Daily news summary
Czech utility to build car battery 'gigafactory' bordering Germany, lithium deposits
Czech utility ČEZ plans to build a 'gigafactory' for batteries for cars in North Bohemia in the coming years that would use lithium discovered in the Ore Mountains near Cínovec, on the German border.
Minister of Industry and Trade Karel Havlíček said during a visit to Berlin on Wednesday that ČEZ plans to use lithium stocks from both countries.
The Czech Republic has the biggest lithium reserves in Europe and many politicians have pushed for its mining to be in the hands of a state-controlled company, such as ČEZ.
Vatican bans Czech priest over alleged sexual abuse of women
The Vatican has banned a Czech priest who served in Pelhřimov from practising due to allegations he sexually abused two women during the 1990s, ČTK reports.
Local Catholic Church officials opened their own inquiry some three years ago. The allegations against him are of sexual harrassment and inappropriate contact with two women in his parish between 1991 and 1999.
This autumn, Cardinal Dominik Duka was investigated by police after having been accused of covering up a case of sexual abuse in the Dominican Order.
Duka has until recently tended to downplay the problem, claiming such allegations were rarely justified and part of a wider “media campaign” against the Catholic Church.
Industrial production down in December
The Czech Republic’s industrial production has declined for the first time in five years: it suffered a drop by 3.4 percent in December, the Czech Statistics Office reported on Thursday. The development was affected mainly by a lower production of motor vehicles, other transport equipment and machinery.
According to preliminary data, the country’s external balance in goods ended in a deficit of CZK 6.7 billion, which was worse by CZK 2.1 billion than in the previous year.
Exports decreased year-on-year by 2.4 percent to CZK 247 billion while imports fell by1.5 percent to 253.7 billion.
Electronic cash registers to bring over CZK 15 billion to state coffers in 2020
The electronic cash register system, known as EET, is expected to bring some CZK 15.2 billion into state coffers this year, Finance Minister Alena Schillerová said on Thursday.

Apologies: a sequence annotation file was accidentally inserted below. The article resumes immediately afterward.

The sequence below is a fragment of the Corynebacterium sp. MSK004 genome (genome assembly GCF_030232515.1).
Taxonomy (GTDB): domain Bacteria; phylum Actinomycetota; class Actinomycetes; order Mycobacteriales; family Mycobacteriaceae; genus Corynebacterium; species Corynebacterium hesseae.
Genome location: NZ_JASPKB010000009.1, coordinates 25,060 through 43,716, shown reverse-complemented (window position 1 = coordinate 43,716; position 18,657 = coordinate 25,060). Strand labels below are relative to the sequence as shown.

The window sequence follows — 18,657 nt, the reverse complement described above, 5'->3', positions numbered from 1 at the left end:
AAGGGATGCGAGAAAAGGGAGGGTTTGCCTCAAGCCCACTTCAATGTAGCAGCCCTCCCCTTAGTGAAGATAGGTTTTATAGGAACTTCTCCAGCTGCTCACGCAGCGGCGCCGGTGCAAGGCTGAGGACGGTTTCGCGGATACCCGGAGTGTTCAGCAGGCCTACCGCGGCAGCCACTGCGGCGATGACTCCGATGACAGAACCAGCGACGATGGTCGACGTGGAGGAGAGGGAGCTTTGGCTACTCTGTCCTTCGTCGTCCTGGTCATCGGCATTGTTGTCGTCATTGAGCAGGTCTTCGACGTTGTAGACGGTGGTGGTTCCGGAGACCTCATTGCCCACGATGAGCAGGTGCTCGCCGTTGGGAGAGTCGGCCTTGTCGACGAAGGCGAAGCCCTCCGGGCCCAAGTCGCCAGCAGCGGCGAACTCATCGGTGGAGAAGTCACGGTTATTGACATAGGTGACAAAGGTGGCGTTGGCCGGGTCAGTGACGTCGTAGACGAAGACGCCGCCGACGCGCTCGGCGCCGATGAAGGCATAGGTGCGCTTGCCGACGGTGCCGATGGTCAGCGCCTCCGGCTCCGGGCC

Some CZK 2.4 billion out of the total will come from the extension of EET’s online reporting requirements, approved this May, to professions that were not yet subject to it, including craftsmen, doctors, lawyers and taxi drivers.
Prime Minister Andrej Babiš introduced the EET in 2016, when he was serving as finance minister, to counter the grey economy and tax fraud.
2019 Ferdinand Peroutka Prize goes to Ondřej Štindl
The Ferdinand Peroutka Prize for journalist of the year has gone to writer and commentator Ondřej Štindl, who currently works as a columnist for the news site and weekly Echo 24.
Štindl has also written two novels and several screenplays, two of which received the Czech Republic’s most prestigious film awards, the Czech Lions.
He received the prize in a ceremony at Prague’s DOX centre for contemporary art on Wednesday evening.
The award is named after František Peroutka, one of the most significant figures of Czech journalism, who died in exile in 1983.
National Museum now accessible via Google Street View
The National Museum in Prague has become available for exploration via Google Street View. As of Thursday, users can take a virtual tour of the building, including the Pantheon, the dome and the building’s second floor, which is not accessible to the public.
All of the Czech Republic’s UNESCO heritage sites as well as many castles and natural sites are now accessible via Google’s mapping service, which was first launched 15 years ago.
Among the Czech Republic’s most visited sites on Google Street View are Prague Castle, the South Bohemian town of Český Krumlov and the centre of the Czech capital.
Friday is expected to be partly cloudy with daytime temperatures ranging between 2 and 6 degrees Celsius.